How to Get a Cannabis Degree
Now that the cannabis industry is booming, people are searching for ways to learn about cannabis, the products made from the plant, and the ins and outs of the industry. Many people want to know if universities offer cannabis degrees or marijuana education.
Students are just beginning to understand the myriad of ways that they can apply cannabis therapy to their lives. These developments are opening up new career possibilities. Not only will we need more producers and sellers of marijuana and cannabis products, but we’ll need nurses and doctors to help people find the right therapy for their needs.
Because cannabis is such a young industry, pioneers are still laying the groundwork for long-term growth. Laws change quickly and regulations constantly fluctuate, so it’s difficult for people to find valid, up-to-date scholarly materials about cannabis education, let alone opportunities for traditional higher education and even cannabis degrees.
For now, most professionals are former amateurs who have learned through experience. However, schools and universities are beginning to offer cannabis education programs, and some are even offering cannabis degrees.
How to Get a Cannabis Degree
Consider the following in determining whether a cannabis education is right for you.
Where to Study
There are several universities that offer programs related to the marijuana industry, including:
In February 2019, Lake Superior State University became the first university to offer a program focused solely on Cannabis Chemistry. The program provides students with a solid cannabis chemistry foundation and the skills “necessary to gain employment in emerging cannabis markets of law enforcement laboratory scientist, public health and safety, regulatory management, and business applications”. LSSU also offers a Bachelor’s in Cannabis Business which allows students to take basic business management principles and apply them to cannabis business functions and operations. Students leave LSSU with all of the experience necessary to be successful cannabis business managers and operators.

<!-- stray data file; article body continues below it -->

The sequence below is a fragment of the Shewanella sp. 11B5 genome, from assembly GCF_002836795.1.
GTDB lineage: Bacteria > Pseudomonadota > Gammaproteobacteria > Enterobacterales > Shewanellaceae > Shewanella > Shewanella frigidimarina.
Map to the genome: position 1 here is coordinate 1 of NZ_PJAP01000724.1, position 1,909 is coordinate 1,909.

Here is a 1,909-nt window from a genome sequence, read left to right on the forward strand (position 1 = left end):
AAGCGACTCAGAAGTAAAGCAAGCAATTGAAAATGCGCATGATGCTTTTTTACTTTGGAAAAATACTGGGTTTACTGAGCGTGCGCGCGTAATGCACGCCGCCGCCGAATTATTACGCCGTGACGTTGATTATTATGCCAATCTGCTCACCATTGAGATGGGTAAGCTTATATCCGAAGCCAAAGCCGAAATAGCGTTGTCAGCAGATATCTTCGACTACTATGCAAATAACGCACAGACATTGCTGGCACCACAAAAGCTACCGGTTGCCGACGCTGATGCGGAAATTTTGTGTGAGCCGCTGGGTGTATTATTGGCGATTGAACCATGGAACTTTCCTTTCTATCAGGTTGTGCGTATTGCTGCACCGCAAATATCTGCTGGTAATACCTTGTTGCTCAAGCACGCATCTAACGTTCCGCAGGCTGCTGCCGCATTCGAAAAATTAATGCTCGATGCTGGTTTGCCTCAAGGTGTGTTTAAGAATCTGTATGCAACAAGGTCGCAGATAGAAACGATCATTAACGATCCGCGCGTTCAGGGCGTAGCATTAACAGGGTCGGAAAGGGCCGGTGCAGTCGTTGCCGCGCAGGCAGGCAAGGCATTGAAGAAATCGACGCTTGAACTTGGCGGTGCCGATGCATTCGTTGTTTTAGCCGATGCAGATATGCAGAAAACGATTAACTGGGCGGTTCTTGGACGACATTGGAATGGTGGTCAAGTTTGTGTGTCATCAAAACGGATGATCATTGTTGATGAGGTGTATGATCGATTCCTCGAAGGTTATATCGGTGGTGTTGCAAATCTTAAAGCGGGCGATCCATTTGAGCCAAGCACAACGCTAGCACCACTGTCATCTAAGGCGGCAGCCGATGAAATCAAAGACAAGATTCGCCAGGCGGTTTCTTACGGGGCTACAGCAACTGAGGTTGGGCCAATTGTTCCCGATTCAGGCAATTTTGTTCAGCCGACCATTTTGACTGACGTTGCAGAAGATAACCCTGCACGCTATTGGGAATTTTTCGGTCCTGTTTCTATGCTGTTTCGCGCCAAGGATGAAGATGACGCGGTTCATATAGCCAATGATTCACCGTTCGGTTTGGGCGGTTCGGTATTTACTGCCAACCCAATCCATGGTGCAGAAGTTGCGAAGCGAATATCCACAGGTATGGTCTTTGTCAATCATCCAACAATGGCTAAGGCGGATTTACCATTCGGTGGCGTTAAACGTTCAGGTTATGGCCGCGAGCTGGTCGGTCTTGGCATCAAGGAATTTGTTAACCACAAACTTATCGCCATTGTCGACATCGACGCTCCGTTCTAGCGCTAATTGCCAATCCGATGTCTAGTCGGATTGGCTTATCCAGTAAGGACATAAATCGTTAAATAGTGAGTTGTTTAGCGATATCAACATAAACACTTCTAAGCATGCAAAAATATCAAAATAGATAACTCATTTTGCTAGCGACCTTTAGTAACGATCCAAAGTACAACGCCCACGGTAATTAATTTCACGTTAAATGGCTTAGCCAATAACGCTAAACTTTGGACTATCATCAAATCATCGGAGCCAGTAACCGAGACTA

Northern Michigan University offers its students a major in Medicinal Plant Chemistry. The school’s website cites the “great demand for qualified technical personnel” in the cannabis product industry. In the four-year undergraduate program, students learn about the biology of the cannabis plant as well as the current state of the industry and products. Students then choose to focus on an entrepreneurial or bio-analytical track of learning. Although Northern Michigan University touts its program as the only program of its kind, there are few other options for people seeking a marijuana degree.
Stockton University, in New Jersey, offers some classes related to the industry, including a minor in Cannabis Studies.
University of Denver‘s Strum College of Law offers classes on what lawyers need to know about constantly changing marijuana laws. Many lawyers who deal with marijuana laws post about their specialty in cannabis-related publications to find clients who need their services.
University of California – Davis lists a course called Medicinal Cannabis and Chronic Pain that focuses on the ways people use cannabis in their pain treatment plans.
The Ohio State University offers classes in Marijuana Law, Policy & Reform.
There are also several marijuana trade school programs, such as Oaksterdam University and Cleveland Cannabis College. These courses are not usually offered by accredited universities. Instead, experienced professionals offer students a more hands-on cannabis education complemented by instructional resources like books and digital materials.